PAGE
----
Fastener problems continue to affect Boeing.
Deliveries of 737s are
now being delayed as Boeing replaces
nut plates that had been installed on the aircraft since August 2007.
Specifications require the nut plates to have an anti-corrosive cadmium
coating. For reasons that aren't clear, coated and uncoated nut plates were
intermingled in bins, making it difficult for assemblers to pull the right
parts. The problem was discovered last August at a Spirit AeroSystems factory
in Wichita, KS. The assembly plant provides fuselage and
wing components for Boeing aircraft.
The nut plates are used to fasten bundles of wires and other
parts to the inside of fuselages. There are thousands in every aircraft. According
to one source, fewer than 30 percent of the nut plates installed since August,
2007 are defective.
"We're replacing them as we find them," Boeing spokeswoman
Vicki Ray told the Associated Press. "Also to be addressed is the in-service
fleet, and we're still working on a plan for that." She says the defective
fasteners are not an immediate safety risk. Boeing plans to inspect 394 of the
737s already in service.
coatings are applied to ferrous and nonferrous metals to provide resistance to
corrosion. Like zinc, cadmium also provides sacrificial protection to a
substrate such as steel by being preferentially corroded when the coating is
damaged and small areas of the substrate are exposed. Electroplating accounts
for more than 90 percent of all cadmium used in coatings, and is normally
specified in thicknesses between 5 and 25 mm.
The Boeing Materials Group did pioneering work on the use of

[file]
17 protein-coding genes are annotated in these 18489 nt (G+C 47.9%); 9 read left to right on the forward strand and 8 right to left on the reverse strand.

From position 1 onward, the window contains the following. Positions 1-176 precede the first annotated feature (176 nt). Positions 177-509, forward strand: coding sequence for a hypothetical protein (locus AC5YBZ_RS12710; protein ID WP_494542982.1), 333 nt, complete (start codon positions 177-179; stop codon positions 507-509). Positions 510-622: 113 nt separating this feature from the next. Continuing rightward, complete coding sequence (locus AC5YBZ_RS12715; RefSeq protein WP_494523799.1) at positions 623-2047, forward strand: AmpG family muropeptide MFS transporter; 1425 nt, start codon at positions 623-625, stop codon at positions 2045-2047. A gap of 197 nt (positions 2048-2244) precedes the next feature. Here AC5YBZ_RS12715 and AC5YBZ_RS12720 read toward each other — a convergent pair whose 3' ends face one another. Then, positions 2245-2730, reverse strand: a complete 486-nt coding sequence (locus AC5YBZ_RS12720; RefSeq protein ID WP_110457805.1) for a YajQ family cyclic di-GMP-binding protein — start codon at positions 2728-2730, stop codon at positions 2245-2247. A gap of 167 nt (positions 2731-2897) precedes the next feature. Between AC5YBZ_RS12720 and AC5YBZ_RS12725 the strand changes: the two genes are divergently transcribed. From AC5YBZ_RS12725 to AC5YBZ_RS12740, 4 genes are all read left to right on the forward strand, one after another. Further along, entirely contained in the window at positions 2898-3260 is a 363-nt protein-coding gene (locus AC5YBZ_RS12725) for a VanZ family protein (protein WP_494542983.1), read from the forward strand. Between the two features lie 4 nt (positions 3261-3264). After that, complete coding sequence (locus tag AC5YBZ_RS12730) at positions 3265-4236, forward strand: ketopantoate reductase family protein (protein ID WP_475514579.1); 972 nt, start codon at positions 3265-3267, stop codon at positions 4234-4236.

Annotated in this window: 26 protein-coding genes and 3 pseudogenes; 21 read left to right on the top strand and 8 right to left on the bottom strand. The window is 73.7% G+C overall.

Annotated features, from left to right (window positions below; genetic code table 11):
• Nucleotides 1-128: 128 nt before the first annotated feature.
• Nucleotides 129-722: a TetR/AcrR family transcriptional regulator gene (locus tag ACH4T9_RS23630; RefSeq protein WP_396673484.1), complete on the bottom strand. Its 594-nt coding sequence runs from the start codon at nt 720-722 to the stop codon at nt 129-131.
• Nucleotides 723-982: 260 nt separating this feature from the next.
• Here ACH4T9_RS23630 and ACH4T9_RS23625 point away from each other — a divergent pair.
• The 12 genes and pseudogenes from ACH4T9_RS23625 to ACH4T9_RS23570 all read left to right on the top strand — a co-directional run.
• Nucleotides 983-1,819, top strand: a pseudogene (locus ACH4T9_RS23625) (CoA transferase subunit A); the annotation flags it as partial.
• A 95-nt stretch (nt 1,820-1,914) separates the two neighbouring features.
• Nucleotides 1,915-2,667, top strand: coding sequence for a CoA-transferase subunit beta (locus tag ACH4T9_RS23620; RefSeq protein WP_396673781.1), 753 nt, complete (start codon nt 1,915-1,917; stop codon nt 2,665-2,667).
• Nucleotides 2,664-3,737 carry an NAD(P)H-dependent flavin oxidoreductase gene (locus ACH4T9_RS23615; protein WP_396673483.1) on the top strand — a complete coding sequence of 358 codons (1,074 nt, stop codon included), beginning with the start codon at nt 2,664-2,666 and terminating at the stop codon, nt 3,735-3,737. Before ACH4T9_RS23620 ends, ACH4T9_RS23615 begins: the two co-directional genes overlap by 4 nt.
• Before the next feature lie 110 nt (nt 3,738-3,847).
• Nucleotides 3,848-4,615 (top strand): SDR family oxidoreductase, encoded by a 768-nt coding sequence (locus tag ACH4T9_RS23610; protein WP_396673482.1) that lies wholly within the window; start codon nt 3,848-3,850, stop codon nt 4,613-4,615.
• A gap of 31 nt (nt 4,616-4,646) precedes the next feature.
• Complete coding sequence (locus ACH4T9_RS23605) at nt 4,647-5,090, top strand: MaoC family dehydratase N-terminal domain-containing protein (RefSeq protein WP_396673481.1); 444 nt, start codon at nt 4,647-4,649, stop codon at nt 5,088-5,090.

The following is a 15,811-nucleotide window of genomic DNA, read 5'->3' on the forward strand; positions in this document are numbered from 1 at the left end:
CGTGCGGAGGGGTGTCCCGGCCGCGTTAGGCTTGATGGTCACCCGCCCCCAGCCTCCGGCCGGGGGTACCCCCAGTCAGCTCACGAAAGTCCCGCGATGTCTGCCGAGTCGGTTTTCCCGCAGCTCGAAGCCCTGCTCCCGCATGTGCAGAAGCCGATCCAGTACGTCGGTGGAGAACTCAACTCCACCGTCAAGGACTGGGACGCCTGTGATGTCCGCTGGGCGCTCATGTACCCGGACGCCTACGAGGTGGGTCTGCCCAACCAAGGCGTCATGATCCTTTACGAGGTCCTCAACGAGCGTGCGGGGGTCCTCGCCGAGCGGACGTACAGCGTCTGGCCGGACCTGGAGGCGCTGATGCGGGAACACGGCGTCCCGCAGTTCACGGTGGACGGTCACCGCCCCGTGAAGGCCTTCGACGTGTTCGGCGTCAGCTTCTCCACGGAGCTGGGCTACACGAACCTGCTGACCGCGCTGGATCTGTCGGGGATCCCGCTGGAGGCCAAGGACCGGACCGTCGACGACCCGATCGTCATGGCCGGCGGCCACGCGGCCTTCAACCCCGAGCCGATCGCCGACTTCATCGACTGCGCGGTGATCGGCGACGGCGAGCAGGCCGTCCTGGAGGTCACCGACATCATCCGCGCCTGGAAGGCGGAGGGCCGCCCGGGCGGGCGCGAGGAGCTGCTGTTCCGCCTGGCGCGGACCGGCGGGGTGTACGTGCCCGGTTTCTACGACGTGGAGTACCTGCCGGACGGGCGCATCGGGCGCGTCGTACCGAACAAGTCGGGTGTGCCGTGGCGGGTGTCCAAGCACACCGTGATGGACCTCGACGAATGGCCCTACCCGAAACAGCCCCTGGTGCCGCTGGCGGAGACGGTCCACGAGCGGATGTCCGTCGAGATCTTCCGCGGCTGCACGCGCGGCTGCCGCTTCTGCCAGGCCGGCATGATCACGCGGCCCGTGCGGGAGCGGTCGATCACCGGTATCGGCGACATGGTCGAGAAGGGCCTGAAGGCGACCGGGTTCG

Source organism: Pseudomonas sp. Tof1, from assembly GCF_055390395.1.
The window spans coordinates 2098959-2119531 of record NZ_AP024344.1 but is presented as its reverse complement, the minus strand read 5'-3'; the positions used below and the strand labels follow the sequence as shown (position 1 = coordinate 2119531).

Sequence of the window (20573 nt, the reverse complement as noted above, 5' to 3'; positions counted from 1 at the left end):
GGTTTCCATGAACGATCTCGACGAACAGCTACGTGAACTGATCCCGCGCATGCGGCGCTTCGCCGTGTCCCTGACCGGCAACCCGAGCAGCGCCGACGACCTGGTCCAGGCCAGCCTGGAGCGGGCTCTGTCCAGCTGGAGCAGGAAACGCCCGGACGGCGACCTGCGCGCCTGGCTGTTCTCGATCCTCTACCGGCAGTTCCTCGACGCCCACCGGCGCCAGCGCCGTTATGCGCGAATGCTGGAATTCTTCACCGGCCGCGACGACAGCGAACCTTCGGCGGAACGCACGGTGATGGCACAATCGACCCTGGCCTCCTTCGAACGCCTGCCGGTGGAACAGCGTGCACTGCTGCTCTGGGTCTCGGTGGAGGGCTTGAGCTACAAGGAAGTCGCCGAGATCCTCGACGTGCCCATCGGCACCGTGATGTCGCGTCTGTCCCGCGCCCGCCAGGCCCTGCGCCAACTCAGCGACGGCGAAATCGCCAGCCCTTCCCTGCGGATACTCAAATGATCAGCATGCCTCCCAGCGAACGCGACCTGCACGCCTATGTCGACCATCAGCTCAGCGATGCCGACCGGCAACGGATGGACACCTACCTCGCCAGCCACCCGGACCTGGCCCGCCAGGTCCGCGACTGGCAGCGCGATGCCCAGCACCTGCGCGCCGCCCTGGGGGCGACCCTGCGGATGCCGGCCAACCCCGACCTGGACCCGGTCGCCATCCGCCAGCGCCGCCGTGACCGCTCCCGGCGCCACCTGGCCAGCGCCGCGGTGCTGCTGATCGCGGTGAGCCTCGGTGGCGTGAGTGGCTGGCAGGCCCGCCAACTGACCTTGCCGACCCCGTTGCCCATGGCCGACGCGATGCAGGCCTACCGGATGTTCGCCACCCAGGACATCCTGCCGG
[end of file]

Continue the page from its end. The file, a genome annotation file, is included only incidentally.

cadmium coatings in aircraft all the way back to the 1960s. Significant work
has been conducted on replacing the toxic cadmium in recent years, but the
recent problem at Boeing was strictly a supply chain error.
As previously reported in Design News, fastener shortages
were a major problem in the early production ramp-up of the Dreamliner
787 program. At first, there was just a shortage of fasteners. Later, it
was reported by Boeing that there also were installation problems. Some of the
fasteners in the Dreamliners were not flush, and there was a gap between the
structure and the head of the fastener, according to Boeing spokeswoman Mary
Hansen. Another problem: The fastener's
pin was at times the incorrect length.
"We're going to remove and replace every one and work
with our partners to get this fixed as quickly and effectively as
possible," Hansen said.
The Federal Aviation Administration issued a new directive
in August about the need for more inspections of a fastener problem affecting
cargo doors on 747s.